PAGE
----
Hipsters rejoice, you can actually make those high-tech IPS panels look like crap. Really nostalgic crap. [Kaveen Rodrigo] wrote in to show how he displays weather data as his Apple ][ emulated screensaver.
He’s building on the Apple2 package that is part of the xscreensaver available on Linux systems. The program has an option flag that allows you to run another program inside of it. This can be just about anything including using it as your terminal emulator. [Adrian] recently sent us the screenshot shown here for our retro edition. He is running bash and loaded up freenet just to enjoy what it used to be like in the good old days.
In this case, [Kaveen] is using Python to pull in, parse, and print out a Yahoo weather json packet. Since it’s just a program that is called when the screensaver is launched, you can use it as such or just launch it manually and fill your second monitor whenever not in use.
We gave it a whirl, altering his code to take a tuple of zip codes. Every hour it will pull down the data and redraw the screen. But we’ve put enough in there that you’ll be able to replace it with your own data in a matter of minutes. If you do, post a screenshot and what you’re using it for in the comments.
Continue reading “Apple ][ Graphics as your Screensaver or Second Screen”
What if your Kindle displayed useful information as the “screensaver”? Now it can thanks to this extension of the Kindle weather display hack we covered a year ago. [Pablo Jiménez Mateo] figured out how to display time, date, weather, and tasks as his Kindle wallpaper while retaining the original functionality of the device as an ePaper reader.
The hack isn’t strictly standalone. Like the Kindle weather station hack on which it is based, you need a computer to act as the server. We see this as a good thing. The server generates a vector graphic which is used as the Kindle screensaver. This process of scraping and packaging the data is just too much for the computing power of the Kindle alone.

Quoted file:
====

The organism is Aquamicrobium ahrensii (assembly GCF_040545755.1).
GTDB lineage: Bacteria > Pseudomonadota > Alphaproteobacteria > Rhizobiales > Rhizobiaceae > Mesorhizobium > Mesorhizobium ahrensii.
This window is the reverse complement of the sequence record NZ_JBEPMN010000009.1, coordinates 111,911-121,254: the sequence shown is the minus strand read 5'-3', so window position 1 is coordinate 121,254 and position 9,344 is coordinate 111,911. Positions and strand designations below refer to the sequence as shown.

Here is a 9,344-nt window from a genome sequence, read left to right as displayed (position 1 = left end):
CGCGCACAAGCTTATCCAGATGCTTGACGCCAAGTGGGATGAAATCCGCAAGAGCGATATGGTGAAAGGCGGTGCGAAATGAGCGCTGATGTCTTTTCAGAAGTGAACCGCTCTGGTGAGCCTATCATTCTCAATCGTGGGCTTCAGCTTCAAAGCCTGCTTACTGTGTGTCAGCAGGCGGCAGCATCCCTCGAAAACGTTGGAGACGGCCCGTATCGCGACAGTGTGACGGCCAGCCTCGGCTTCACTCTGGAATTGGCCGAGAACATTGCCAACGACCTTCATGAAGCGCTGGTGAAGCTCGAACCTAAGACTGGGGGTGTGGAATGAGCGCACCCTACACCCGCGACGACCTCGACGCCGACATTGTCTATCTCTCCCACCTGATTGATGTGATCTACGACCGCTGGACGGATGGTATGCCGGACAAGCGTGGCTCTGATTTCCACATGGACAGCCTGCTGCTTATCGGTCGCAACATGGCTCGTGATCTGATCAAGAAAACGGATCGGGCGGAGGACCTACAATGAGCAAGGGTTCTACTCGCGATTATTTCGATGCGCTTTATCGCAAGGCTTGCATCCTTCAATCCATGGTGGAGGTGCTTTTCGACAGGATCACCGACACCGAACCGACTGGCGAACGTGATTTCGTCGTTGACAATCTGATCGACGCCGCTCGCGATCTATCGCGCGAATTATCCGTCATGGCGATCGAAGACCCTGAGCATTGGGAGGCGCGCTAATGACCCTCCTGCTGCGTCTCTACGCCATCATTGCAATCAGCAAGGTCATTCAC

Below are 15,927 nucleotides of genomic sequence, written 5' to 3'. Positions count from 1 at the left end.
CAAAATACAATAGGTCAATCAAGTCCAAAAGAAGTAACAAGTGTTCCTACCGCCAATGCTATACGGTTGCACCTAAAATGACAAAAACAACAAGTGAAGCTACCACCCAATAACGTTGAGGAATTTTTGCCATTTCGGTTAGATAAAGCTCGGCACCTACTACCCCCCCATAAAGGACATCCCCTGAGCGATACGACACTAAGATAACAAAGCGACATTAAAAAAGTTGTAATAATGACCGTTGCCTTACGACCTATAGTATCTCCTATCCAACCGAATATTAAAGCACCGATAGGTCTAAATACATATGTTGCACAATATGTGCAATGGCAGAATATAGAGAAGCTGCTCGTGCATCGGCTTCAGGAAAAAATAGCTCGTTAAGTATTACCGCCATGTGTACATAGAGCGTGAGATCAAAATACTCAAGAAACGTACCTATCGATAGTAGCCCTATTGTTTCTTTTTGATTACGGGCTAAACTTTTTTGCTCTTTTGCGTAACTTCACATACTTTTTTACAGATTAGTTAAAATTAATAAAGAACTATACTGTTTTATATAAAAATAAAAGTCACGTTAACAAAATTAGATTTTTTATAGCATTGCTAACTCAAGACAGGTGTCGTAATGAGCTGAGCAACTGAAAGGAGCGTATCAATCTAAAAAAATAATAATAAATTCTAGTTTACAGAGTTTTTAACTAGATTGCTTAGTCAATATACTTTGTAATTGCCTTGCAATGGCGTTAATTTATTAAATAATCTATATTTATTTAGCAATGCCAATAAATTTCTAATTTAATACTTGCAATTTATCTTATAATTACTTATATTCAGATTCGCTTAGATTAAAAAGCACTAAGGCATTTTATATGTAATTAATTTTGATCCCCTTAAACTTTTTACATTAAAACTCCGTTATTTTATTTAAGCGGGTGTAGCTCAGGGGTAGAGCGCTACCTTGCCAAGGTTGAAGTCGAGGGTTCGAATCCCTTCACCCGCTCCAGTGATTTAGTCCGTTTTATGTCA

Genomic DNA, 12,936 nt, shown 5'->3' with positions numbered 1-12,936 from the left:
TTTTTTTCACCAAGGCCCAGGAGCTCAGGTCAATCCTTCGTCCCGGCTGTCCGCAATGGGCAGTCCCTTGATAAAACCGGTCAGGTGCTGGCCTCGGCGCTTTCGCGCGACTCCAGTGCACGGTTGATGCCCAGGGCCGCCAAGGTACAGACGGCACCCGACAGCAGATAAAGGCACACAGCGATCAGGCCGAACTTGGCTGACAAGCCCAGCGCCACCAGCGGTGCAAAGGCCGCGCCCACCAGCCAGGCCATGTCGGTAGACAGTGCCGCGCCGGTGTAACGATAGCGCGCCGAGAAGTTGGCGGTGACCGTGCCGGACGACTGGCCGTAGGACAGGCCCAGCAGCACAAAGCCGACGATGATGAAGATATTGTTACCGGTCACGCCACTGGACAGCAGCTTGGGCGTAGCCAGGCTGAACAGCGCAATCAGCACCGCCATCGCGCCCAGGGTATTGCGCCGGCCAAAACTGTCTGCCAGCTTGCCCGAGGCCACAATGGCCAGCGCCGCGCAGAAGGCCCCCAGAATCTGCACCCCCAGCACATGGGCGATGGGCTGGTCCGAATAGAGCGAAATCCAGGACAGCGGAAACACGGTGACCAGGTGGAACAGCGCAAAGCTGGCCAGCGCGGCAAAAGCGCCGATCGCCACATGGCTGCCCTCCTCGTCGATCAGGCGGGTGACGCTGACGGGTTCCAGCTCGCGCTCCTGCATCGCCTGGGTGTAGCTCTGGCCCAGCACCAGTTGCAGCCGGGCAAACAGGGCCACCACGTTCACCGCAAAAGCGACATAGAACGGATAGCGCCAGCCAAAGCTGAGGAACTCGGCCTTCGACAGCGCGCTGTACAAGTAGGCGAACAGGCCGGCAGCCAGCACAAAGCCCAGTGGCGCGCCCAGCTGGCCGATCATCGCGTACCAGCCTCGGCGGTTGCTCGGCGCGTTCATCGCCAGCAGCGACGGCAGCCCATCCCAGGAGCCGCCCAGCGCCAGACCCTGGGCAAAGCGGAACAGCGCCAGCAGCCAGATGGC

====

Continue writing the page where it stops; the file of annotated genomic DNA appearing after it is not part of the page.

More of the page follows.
Now that [Pablo] got this working without disrupting the normal function of the device, you can remix the hack with your own information sources by working with the server-side code. For those that aren’t familiar with the Linux commands needed to get the Kindle ready, don’t worry. This is reasonably non-invasive. You do need to Jailbreak your device. But once you do, the steps used simply load a small script to grab the images.
[Kubbur87] put together a guide to replacing the Non-touch Kindle 4 screensavers with your own images. We’ve already seen a way to remove the Special Offers banners from the newest version of Kindle Hardware, this hack lets you use your own 600×800 Portable Network Graphics (.png) file instead of the images pushed to the device by Amazon.
Frankly, we’re shocked at how easy this hack is. [Kubbur87] puts the device into developer mode, enables SSH, and then goes to work on the Linux shell within. It seems the only line of protection is the root password which he somehow acquired.
After the break you’ll find his videos which show how to enable developer mode and how to perform this hack. By putting a file named “ENABLE_DIAGS” with no extension on the device when it is recognized as a USB storage device you’ll gain access to the diagnostic menu system. From there it’s just a matter of cruising that menu to get SSH access. Like we said, you’ll need the root password, that that’s as easy as naming your favorite video game character from the 1980’s.
Continue reading “Custom screensaver on the non-touch Kindle 4″